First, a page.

Eighth Grader Adjusts to Home Education in Coronavirus Pandemic
(Isabelle Deng, 8th Grade, April 26, 2020)
Troy, MI – Imagine a desk with various cubbies and shelves. It’s laden with binders, notebooks, art supplies, and stationery … well, that’s my work area at home. It’s not what you would call minimalist, but it works for me.
It’s the place I use for remote learning while school is closed during the COVID-19 pandemic.
My teachers assign schoolwork online, and my school district designs a guide to learning-at- home, as everyone settles into “the new normal.” Even before this situation, a plan for remote learning should have been in place in case of a crisis. When Governor Whitmer first announced a three-week school closure, half of my teachers seemed to be stumbling with how we would continue our studies remotely.
Conversely, the other half were prepared, and they informed us of the websites and resources we would be using during the weeks to come. Kudos to them!
In the first weeks of the school closure, I received a considerable amount of schoolwork, even though only half of my teachers assigned work at that time. It was even greater than our workload at school! Maybe they thought that since students were stuck at home, they had a lot of free time.
Since then, my teachers have eased our workload, so now it’s relatively manageable. Recently, my district said that 6-8th graders were expected to spend a minimum of 30 minutes a day on each class. My teachers have been very accommodating with their students’ schedules at home by taking into consideration home responsibilities and roadblocks that make it difficult to always have access to an electronic device, which has been nice since my brother and I share our laptop!
Now all my teachers are onboard with remote learning, and they assign us work through many websites, including Google Classroom, Schoology, Khan Academy, NoRedInk, CommonLit, Vocabulary, and Desmos.
Additionally, my teachers communicate regularly through email and an occasional Zoom meeting. I’ve found there are differences between “in person” classroom learning and remote learning on the computer. A major one is my concentration. At school, it’s simple to stay on task since the environment is tailored for learning and teaching. At home, it’s easy for me to get distracted.
Much of my learning is done on my laptop, but whenever I’m on the computer, I get sidetracked easily. Speaking of the computer, I now spend a lot of time on it. At my middle school, I worked on a computer frequently, but not for this long. And, there are downsides that come with starting at a screen all day, such as computer fatigue.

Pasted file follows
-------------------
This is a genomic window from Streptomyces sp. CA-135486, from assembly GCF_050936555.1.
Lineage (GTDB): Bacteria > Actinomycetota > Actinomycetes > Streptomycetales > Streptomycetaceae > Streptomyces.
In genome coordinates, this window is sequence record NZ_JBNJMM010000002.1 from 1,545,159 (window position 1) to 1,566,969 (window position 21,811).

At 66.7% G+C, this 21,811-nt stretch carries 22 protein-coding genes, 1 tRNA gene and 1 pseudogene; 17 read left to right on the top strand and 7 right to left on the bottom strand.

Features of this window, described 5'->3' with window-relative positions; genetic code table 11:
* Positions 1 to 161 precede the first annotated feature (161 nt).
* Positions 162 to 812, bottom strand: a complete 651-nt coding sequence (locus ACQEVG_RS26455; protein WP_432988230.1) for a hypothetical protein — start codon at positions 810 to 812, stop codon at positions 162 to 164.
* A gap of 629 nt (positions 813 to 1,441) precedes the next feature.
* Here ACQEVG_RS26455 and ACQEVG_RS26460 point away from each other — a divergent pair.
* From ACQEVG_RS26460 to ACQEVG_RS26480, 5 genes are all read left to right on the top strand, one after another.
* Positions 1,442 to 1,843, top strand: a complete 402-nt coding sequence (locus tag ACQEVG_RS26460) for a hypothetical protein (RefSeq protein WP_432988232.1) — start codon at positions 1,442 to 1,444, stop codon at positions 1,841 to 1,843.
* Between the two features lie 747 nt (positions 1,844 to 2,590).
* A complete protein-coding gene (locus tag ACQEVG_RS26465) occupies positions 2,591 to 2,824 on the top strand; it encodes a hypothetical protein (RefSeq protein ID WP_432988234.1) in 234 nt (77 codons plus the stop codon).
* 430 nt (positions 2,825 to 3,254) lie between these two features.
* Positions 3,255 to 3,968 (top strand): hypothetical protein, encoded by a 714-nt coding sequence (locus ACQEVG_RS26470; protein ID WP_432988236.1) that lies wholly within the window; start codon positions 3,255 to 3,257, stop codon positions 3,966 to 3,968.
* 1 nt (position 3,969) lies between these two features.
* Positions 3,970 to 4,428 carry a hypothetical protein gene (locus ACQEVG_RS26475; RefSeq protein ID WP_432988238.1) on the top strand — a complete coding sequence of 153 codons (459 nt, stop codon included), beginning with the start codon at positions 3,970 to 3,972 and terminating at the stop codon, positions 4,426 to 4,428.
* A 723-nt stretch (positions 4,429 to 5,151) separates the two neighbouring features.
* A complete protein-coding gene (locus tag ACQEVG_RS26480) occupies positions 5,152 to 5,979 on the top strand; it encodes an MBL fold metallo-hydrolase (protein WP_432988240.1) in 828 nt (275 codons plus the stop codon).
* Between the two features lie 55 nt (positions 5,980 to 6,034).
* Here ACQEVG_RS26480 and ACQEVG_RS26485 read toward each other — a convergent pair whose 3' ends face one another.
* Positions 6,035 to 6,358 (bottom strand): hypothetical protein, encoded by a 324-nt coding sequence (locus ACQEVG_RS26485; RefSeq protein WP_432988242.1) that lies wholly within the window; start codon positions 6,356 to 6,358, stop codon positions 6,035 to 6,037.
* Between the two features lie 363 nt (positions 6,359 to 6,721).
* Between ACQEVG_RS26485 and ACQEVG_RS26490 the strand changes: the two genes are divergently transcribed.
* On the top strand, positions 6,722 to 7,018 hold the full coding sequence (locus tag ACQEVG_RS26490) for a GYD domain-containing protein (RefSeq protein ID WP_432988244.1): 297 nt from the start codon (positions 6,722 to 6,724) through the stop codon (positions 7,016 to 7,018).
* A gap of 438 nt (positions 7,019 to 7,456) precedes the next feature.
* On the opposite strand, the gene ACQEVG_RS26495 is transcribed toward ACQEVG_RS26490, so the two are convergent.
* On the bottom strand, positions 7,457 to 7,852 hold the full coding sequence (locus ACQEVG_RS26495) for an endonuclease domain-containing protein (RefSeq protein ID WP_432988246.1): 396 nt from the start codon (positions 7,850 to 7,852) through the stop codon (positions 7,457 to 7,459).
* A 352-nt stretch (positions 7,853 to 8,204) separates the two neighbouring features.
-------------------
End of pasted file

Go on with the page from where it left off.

Additionally, sitting at a desk all day is unhealthy.
At school, I walk between my classes and locker, so I’m able to get physical activity breaks while I’m there. However, that’s difficult to do at home, so when I’ve been sitting at my desk for a while, I stretch, walk around my house, or head out to my porch to get some fresh air.
Despite remote learning’s downsides, I’ve surprised myself by adhering to a consistent sleep schedule. I’ve always been a night owl, but I’ve found myself going to bed by 10 p.m. and waking up by 7 a.m. It’s difficult for many students to go to bed and wake up early and follow a schedule when they are away from school, but what encourages me to follow through are the benefits of eating a wholesome breakfast while reading a book, seeing the sun cast its morning rays over the grass, and feeling accomplished at the end of the day. Plus, following a schedule makes me feel more like an adult!
Remote learning may have its drawbacks, but it’s given me an opportunity to learn independence and discipline. My remote learning experience has been positive so far, but I long for the day we will be able to return to school, because I miss it.
Online video sessions cannot accomplish the same unique social interactions that school presents.
For instance, school builds teamwork and friendship through communication and socializing. In our Zoom meetings, my classmates and I usually mute ourselves, so any background noise on our line doesn’t interrupt the teacher, so we miss out on substantial social interactions.
While remote learning may satisfy the learning component of school, it doesn’t provide the same social experience. Remote learning may not be able to replicate the school experience exactly, but it’s as good as we can get to the real thing for now. COVID-19 has taken away my ability to go to school, but I’m making the best of the learning resources I have, and I look forward to the day I can return to a classroom.
Isabelle Deng is an 8th grader at Grissom Middle School in Sterling Heights; she also studies with Private Literacy Tutoring of Troy.